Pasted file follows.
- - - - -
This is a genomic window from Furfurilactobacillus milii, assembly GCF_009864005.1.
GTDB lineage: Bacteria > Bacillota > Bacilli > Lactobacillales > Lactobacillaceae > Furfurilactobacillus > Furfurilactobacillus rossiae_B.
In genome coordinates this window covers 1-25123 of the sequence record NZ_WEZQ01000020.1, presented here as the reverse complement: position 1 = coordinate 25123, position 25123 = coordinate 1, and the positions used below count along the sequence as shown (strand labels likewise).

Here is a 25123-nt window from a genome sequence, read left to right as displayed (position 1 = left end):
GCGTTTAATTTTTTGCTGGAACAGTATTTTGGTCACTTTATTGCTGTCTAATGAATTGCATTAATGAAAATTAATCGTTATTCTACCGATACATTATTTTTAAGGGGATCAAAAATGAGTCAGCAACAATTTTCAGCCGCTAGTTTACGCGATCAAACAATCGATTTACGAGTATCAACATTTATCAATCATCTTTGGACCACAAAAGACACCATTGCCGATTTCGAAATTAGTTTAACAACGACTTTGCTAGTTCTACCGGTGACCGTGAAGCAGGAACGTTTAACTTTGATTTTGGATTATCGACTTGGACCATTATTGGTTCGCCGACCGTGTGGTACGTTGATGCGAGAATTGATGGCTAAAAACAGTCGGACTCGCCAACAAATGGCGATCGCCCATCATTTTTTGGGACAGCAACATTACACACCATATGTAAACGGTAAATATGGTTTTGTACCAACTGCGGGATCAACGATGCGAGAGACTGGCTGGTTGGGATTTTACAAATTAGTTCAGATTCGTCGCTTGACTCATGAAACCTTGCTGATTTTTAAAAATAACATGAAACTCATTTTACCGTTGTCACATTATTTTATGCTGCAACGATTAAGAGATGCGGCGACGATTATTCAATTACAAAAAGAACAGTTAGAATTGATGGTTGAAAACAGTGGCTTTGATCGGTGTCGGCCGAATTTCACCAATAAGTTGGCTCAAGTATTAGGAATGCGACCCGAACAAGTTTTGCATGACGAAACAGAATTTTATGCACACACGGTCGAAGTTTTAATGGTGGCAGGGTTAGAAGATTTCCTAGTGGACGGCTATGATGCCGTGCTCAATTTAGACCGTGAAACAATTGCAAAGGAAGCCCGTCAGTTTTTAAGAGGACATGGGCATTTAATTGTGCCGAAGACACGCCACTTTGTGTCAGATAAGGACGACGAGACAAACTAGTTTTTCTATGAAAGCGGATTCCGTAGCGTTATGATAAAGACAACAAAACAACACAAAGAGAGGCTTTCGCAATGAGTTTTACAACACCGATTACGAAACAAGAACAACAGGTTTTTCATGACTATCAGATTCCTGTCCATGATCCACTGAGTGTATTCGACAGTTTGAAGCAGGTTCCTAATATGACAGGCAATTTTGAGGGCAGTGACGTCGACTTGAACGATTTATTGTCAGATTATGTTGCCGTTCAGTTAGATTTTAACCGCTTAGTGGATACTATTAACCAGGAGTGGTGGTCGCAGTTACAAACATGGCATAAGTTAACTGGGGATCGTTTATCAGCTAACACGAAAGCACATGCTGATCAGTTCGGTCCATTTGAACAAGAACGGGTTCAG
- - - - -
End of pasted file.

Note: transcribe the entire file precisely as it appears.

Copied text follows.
This is a genomic window from Furfurilactobacillus milii, assembly GCF_009864005.1.
GTDB lineage: Bacteria > Bacillota > Bacilli > Lactobacillales > Lactobacillaceae > Furfurilactobacillus > Furfurilactobacillus rossiae_B.
In genome coordinates this window covers 1-25123 of the sequence record NZ_WEZQ01000020.1, presented here as the reverse complement: position 1 = coordinate 25123, position 25123 = coordinate 1, and the positions used below count along the sequence as shown (strand labels likewise).

Here is a 25123-nt window from a genome sequence, read left to right as displayed (position 1 = left end):
GCGTTTAATTTTTTGCTGGAACAGTATTTTGGTCACTTTATTGCTGTCTAATGAATTGCATTAATGAAAATTAATCGTTATTCTACCGATACATTATTTTTAAGGGGATCAAAAATGAGTCAGCAACAATTTTCAGCCGCTAGTTTACGCGATCAAACAATCGATTTACGAGTATCAACATTTATCAATCATCTTTGGACCACAAAAGACACCATTGCCGATTTCGAAATTAGTTTAACAACGACTTTGCTAGTTCTACCGGTGACCGTGAAGCAGGAACGTTTAACTTTGATTTTGGATTATCGACTTGGACCATTATTGGTTCGCCGACCGTGTGGTACGTTGATGCGAGAATTGATGGCTAAAAACAGTCGGACTCGCCAACAAATGGCGATCGCCCATCATTTTTTGGGACAGCAACATTACACACCATATGTAAACGGTAAATATGGTTTTGTACCAACTGCGGGATCAACGATGCGAGAGACTGGCTGGTTGGGATTTTACAAATTAGTTCAGATTCGTCGCTTGACTCATGAAACCTTGCTGATTTTTAAAAATAACATGAAACTCATTTTACCGTTGTCACATTATTTTATGCTGCAACGATTAAGAGATGCGGCGACGATTATTCAATTACAAAAAGAACAGTTAGAATTGATGGTTGAAAACAGTGGCTTTGATCGGTGTCGGCCGAATTTCACCAATAAGTTGGCTCAAGTATTAGGAATGCGACCCGAACAAGTTTTGCATGACGAAACAGAATTTTATGCACACACGGTCGAAGTTTTAATGGTGGCAGGGTTAGAAGATTTCCTAGTGGACGGCTATGATGCCGTGCTCAATTTAGACCGTGAAACAATTGCAAAGGAAGCCCGTCAGTTTTTAAGAGGACATGGGCATTTAATTGTGCCGAAGACACGCCACTTTGTGTCAGATAAGGACGACGAGACAAACTAGTTTTTCTATGAAAGCGGATTCCGTAGCGTTATGATAAAGACAACAAAACAACACAAAGAGAGGCTTTCGCAATGAGTTTTACAACACCGATTACGAAACAAGAACAACAGGTTTTTCATGACTATCAGATTCCTGTCCATGATCCACTGAGTGTATTCGACAGTTTGAAGCAGGTTCCTAATATGACAGGCAATTTTGAGGGCAGTGACGTCGACTTGAACGATTTATTGTCAGATTATGTTGCCGTTCAGTTAGATTTTAACCGCTTAGTGGATACTATTAACCAGGAGTGGTGGTCGCAGTTACAAACATGGCATAAGTTAACTGGGGATCGTTTATCAGCTAACACGAAAGCACATGCTGATCAGTTCGGTCCATTTGAACAAGAACGGGTTCAG